Because there is a better version somewhere, even though it is true that we enjoyed it in human vs human matches, as player vs CPU makes the public release all the more frustrating. We knew, and underlined, that our preview build had more features that were not going to be present yet at launch, and that it had a bunch of additional fixes and polish. What we didn't expect is that the game would release in such a buggy, unbalanced shape.
It's the lesson we've learned with so many other Early Access games-as-a-service. You release a honest in-development product, acknowledge the most obvious issues, and work from there by following a roadmap of milestones. But the timing, and the naming, are crucial in that strategy, and Konami got both wrong: they were not releasing a finished base (no matter how much they insisted in that the "real" content was coming on November), and something ruined the times of their initial schedule.
Perhaps it was the shift to Unreal Engine 4, for most of the more hilarious issues are graphical glitches and bugs related to animations, facial expressions, and collisions. We witnessed a couple of stuttering/disappearing players during replays in our 2-hour preview session, compared to the many instances of serious dislocations, floating players, and messy clashes you find in just a couple of matches with the public build.
All of that, other than humorous, seems obviously fixable after some technical work, but the other problem is the pace, the balance, the AI. Both field players and goalkeepers freeze in some situations, or feel like they stopped 'thinking' or being focused on the ongoing actions, like our goalie here. The released game is also slower, as clumsy players have some unmanageable weight to them, while passes are sluggish, inaccurate, and CPU positions itself magically to intercept them. Add to this some other erratic and strange behaviours, such as leaving the ball behind, and how hard it is to measure distances and angles with the earlier code, and both defending and attacking become quite random, unintentional.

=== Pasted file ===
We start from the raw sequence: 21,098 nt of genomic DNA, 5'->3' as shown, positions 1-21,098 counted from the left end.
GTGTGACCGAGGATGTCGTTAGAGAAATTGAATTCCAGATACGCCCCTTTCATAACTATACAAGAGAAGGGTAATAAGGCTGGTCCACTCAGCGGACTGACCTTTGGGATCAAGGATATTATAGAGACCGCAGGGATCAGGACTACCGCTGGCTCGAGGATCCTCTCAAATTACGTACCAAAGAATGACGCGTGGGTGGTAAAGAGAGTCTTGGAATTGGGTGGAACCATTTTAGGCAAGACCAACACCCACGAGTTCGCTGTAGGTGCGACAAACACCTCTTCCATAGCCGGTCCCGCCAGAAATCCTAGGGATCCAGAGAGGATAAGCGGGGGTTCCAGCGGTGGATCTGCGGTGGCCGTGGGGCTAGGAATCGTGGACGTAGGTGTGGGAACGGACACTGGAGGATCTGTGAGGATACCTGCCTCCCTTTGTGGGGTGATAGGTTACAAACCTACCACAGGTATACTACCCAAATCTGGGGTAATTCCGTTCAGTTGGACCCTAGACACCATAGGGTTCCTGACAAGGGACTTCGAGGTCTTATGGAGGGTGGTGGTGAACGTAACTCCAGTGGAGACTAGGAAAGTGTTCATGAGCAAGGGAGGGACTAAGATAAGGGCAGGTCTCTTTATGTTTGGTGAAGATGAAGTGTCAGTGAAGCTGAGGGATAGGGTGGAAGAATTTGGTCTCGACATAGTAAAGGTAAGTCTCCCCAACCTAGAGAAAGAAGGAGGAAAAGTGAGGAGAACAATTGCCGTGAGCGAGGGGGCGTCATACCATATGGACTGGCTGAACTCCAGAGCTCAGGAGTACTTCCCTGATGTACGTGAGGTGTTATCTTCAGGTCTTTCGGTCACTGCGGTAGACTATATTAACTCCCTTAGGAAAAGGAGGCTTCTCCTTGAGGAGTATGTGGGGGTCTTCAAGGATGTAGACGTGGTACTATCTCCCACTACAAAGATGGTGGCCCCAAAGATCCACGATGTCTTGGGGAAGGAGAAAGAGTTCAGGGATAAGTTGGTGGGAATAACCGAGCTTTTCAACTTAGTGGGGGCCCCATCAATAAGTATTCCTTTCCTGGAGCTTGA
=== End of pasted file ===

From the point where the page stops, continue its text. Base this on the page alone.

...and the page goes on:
So, it really is difficult to have fun with this initial version, and that is always the first thing you have to get right to build upon. And, off-topic, why can't I switch the commentary off? (Perhaps I didn't find the option, which was available to us in the preview). I know the public game misses some features I enjoyed, such as sharp kicks, better feedback, more settings, but come on, this is actually removing something I don't need.